Rainn Wilson plays a character of link
in The NBC’s famous “link
”. Shrute is a humorous oddball whose weirdness and awkward communications leave his colleagues confused and perplexed. It’s a general perception that if someone like Shrute starts working in an office, he would not be liked by his co-workers. Surprisingly, a new research results shows that if a group really wants to succeed it should include one or two characters like Shrute because then the group makes better decisions. These office oddballs or the “Socially Distinct Newcomers” help in taking out other members of the group from their comfort zones in traditional group problem-solving experiments.
“One of the evident benefits of variety is the blend of new ideas and viewpoints,” said Katie Liljenquist, assistant professor of organizational leadership at BYU’s Marriott School of Management. A mere presence of a newcomer who is dissimilar can really quiver up the group dynamics and turn dormant thinking into fresh thinking and bad ideas into fine ones.
This research is revolutionary as it highlights the benefits of different knowledge in a team can be set free when newcomers actually share their view of knowledge with old-timers. Thomas-Hunt said. “It is the tension between social dissimilarity and opinion similarity that prompts heightened effectiveness in diverse teams.”
a couple of conclusions drawn from this research could be of great importance which managers or hiring professionals or team leaders should take note of. First is the inbuilt power of am outsider. Just his presence would be enough to change the energy among old-timers who shared a general identity. If a group member discovers that he agrees with the outsider then from the fear of getting alienated from his team members would present the outsiders point of view on his own merits. That results in a new idea to be at least put forward. The second lesson has to do with the awareness of efficiency. The teams that feel they work least effectively together because of the inclusion of an outsider are ironically the top performers!”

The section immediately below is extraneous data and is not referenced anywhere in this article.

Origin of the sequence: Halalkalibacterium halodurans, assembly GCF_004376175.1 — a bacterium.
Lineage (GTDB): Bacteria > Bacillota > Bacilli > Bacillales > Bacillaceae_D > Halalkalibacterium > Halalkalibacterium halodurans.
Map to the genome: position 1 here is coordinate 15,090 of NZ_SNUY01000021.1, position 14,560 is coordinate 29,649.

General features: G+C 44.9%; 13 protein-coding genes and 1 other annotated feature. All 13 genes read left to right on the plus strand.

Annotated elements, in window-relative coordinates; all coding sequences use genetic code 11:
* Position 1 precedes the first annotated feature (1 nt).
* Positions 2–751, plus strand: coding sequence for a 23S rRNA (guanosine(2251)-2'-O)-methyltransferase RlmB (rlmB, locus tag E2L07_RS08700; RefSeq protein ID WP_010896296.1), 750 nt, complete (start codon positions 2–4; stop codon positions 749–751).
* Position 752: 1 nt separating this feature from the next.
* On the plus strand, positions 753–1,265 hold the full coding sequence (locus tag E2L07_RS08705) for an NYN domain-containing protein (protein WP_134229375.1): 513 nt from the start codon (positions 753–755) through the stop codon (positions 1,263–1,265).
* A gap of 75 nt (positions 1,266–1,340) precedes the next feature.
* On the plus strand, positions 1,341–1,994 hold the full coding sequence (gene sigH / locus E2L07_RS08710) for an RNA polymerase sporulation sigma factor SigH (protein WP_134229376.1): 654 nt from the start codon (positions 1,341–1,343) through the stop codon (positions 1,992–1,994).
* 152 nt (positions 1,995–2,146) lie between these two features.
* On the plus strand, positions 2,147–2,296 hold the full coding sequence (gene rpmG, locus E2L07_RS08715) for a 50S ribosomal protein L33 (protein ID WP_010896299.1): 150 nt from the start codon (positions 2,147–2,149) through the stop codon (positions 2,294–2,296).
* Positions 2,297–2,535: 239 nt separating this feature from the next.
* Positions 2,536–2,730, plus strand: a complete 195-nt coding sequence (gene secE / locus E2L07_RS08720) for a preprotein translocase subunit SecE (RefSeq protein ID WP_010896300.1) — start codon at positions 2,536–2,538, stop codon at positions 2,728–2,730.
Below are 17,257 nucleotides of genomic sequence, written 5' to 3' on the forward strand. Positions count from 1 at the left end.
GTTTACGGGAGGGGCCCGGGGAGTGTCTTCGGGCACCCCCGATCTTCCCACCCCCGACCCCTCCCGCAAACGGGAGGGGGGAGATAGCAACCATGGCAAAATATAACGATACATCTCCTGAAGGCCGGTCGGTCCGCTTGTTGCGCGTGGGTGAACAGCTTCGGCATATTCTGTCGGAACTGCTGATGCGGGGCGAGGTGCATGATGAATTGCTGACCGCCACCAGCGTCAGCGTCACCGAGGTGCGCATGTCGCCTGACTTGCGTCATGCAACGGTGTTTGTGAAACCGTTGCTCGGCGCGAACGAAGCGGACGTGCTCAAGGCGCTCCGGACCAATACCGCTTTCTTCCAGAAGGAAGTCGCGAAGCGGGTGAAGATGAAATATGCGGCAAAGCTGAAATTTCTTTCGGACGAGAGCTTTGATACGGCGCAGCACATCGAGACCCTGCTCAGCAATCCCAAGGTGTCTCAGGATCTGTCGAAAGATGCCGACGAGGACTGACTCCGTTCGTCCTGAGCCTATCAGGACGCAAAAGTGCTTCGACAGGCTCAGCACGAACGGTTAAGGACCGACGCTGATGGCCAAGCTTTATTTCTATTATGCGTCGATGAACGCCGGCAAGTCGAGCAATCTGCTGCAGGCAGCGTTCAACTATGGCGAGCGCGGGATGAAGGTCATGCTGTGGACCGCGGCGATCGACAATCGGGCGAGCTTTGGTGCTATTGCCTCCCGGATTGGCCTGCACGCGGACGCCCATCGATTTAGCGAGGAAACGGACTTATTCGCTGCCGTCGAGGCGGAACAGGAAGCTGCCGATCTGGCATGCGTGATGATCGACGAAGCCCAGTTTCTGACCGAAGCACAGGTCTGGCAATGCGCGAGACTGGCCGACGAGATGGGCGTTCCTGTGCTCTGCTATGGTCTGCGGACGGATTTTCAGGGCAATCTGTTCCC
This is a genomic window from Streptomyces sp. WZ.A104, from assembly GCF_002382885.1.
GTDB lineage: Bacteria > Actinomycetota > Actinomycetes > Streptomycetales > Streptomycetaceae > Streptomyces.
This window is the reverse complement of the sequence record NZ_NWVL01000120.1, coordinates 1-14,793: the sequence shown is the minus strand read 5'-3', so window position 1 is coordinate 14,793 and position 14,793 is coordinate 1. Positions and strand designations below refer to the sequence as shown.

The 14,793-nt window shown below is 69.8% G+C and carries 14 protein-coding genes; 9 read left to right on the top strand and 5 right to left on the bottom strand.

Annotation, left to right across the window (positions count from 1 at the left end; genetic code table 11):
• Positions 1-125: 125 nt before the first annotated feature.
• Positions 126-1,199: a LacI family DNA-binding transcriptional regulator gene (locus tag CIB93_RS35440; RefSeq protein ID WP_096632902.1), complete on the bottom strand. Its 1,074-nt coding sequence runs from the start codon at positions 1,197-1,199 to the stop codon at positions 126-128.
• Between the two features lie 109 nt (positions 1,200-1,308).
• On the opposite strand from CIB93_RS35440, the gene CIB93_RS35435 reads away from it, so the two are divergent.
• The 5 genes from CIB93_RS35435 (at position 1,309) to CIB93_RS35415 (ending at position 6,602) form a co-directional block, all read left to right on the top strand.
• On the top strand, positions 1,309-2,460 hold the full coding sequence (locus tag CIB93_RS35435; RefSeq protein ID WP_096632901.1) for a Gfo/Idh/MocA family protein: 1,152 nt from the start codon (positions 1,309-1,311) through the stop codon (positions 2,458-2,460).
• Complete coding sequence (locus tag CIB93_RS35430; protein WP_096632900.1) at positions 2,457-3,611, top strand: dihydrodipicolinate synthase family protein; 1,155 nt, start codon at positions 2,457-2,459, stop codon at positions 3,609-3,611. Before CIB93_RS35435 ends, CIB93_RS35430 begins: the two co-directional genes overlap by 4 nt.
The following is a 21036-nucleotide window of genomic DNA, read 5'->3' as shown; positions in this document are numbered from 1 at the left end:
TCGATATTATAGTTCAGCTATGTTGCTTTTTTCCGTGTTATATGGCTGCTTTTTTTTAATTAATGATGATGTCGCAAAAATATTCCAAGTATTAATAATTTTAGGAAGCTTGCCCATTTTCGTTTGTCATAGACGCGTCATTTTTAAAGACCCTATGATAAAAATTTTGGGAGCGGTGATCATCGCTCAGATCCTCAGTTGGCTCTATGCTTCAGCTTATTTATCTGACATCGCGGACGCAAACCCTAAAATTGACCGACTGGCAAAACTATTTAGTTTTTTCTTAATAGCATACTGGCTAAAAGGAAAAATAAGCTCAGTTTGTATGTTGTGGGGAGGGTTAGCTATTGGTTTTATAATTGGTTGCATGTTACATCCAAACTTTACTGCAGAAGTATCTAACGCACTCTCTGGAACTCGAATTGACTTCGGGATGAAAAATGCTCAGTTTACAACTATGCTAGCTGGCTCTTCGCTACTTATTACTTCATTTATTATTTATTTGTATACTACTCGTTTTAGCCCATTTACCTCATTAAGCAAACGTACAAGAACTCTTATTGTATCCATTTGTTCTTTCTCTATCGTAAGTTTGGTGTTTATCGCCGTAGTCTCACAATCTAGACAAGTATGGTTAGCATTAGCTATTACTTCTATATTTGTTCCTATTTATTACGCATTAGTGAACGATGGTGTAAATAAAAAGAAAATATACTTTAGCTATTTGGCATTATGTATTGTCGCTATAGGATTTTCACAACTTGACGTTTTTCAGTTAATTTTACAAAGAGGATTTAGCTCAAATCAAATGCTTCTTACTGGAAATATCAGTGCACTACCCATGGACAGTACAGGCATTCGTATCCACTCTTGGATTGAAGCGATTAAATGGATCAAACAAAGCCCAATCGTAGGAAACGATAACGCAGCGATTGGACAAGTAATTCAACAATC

Finding your oddball:
the hiring managers need not hunt for such an oddball. They are indeed available in the office itself. E.g. one employee from the accounting team can be put on the sales team. An employee of a company that has just been bought can be put on a team of acquiring company.
In such a situation, managers should help the employees to cope up with the situation by explaining that such a disagreement can actually produce superior results.